Once You See Inside A Kangaroo's Pouch, There's No Going Back
<p><a href="http://www.shutterstock.com/pic-115607545/stock-photo-baby-kangaroo-joey-in-its-mother-s-pouch.html?src=csl_recent_image-2" target="_blank">Shutterstock/K.A. Willis</a></p>
Have you ever wondered what's going on in a kangaroo's pouch? We went ahead and took a look inside.
A pouch is mostly hairless. Its warm skin helps keep babies alive, and nipples provide nourishment.
Usually a joey is born about a month after conception.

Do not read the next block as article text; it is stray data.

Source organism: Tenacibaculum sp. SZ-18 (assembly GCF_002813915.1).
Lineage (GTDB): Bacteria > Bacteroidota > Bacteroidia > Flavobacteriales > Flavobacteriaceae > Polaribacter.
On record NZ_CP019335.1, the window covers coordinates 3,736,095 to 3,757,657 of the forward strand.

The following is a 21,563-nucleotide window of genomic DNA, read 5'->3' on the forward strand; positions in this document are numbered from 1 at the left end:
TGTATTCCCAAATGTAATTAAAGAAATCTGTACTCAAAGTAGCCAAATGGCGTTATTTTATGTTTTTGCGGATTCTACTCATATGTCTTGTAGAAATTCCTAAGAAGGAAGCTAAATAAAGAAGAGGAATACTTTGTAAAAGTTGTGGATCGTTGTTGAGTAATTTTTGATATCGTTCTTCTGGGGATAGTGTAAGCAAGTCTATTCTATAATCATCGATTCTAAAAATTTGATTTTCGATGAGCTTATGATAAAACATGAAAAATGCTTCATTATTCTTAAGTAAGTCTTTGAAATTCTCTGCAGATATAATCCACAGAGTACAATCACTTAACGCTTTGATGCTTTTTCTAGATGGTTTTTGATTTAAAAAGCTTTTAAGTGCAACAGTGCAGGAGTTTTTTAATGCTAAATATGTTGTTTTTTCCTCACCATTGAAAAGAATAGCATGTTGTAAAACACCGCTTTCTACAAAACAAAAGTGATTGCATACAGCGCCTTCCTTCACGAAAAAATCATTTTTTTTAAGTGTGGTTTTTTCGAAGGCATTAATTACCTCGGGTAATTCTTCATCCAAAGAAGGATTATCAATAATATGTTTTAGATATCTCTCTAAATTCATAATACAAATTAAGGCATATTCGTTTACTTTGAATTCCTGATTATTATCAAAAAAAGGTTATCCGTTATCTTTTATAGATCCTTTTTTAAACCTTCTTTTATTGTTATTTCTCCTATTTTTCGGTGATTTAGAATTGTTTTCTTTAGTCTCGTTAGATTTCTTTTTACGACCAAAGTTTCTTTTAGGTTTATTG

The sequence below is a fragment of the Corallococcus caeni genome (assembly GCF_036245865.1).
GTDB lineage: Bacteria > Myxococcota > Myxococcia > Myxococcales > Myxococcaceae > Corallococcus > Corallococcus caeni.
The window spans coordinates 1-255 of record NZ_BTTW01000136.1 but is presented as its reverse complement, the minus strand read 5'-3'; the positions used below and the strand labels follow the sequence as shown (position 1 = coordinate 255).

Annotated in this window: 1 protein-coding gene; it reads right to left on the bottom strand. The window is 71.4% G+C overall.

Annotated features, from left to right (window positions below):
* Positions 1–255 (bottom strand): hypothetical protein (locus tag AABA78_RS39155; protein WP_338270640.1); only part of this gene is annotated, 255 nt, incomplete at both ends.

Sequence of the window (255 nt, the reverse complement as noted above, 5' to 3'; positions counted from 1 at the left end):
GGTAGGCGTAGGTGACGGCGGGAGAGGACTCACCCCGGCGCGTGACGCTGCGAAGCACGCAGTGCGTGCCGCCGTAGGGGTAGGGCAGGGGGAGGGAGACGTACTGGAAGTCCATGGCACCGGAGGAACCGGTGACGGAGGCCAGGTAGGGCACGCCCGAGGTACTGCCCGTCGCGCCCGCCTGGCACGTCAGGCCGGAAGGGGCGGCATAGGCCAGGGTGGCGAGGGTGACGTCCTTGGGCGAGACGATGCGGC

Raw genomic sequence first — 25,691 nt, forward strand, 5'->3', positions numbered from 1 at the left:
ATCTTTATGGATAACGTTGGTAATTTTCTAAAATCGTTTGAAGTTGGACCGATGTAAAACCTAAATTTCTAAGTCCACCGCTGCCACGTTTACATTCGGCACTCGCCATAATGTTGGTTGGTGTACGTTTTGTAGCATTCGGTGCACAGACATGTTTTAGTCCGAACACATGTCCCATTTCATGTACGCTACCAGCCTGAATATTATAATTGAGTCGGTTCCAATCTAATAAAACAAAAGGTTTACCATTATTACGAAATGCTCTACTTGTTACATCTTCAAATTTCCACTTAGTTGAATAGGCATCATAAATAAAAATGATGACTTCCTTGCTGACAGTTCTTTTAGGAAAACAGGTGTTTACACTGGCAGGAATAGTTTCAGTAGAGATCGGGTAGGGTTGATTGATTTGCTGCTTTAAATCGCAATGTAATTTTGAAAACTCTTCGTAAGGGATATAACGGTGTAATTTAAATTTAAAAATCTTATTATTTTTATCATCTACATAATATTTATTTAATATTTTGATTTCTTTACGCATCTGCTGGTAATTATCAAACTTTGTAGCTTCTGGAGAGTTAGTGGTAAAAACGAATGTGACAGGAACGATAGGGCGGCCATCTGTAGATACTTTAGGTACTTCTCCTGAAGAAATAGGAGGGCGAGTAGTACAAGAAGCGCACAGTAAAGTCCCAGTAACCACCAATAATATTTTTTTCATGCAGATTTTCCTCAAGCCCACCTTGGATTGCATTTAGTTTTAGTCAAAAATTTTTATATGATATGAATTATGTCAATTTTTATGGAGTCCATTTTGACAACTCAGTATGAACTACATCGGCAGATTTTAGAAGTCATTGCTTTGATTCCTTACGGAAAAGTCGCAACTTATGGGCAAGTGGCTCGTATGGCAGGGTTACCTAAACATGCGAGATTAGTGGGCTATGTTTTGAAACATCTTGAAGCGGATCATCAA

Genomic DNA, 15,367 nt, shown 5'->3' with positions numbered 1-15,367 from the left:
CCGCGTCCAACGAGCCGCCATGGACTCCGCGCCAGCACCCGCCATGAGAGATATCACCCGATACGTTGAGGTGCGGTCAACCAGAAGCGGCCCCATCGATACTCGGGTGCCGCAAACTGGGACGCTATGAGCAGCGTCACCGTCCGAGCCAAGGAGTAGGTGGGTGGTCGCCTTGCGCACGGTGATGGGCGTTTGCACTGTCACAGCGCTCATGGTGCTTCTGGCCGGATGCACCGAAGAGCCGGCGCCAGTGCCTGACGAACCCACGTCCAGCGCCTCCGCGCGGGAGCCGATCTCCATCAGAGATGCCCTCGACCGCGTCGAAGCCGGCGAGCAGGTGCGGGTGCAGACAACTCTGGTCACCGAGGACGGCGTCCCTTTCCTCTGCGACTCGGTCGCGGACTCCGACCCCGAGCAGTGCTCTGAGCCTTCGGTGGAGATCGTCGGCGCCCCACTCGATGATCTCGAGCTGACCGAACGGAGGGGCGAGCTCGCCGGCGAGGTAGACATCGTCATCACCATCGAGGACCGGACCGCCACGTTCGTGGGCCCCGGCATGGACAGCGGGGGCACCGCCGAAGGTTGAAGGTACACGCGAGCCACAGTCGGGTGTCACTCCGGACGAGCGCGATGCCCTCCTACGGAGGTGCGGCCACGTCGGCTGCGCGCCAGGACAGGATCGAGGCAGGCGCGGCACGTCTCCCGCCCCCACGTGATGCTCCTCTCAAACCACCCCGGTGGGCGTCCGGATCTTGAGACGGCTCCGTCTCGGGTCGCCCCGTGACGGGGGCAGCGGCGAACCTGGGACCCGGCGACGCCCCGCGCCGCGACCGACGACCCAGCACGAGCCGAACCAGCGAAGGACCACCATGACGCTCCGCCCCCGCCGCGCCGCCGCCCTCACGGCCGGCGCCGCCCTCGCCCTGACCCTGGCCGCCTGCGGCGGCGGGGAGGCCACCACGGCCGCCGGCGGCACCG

A joey can be born as small as a grain of rice or as big as a jellybean.
But he has the paw and forearm strength to drag himself to his mother's protective pouch!
A mama kangaroo is able to nurse joeys of different ages at once.
In fact, a kangaroo can nurse up to three different joeys between 0 and 12 months old at once.
Since the joey stays in the womb for so long, it's up to the mother to clean her pouch once the baby does his business inside.
Once the baby is finally ready to venture into the world, he still needs milk.
Either way, they do it more adorably than anyone else we can think of.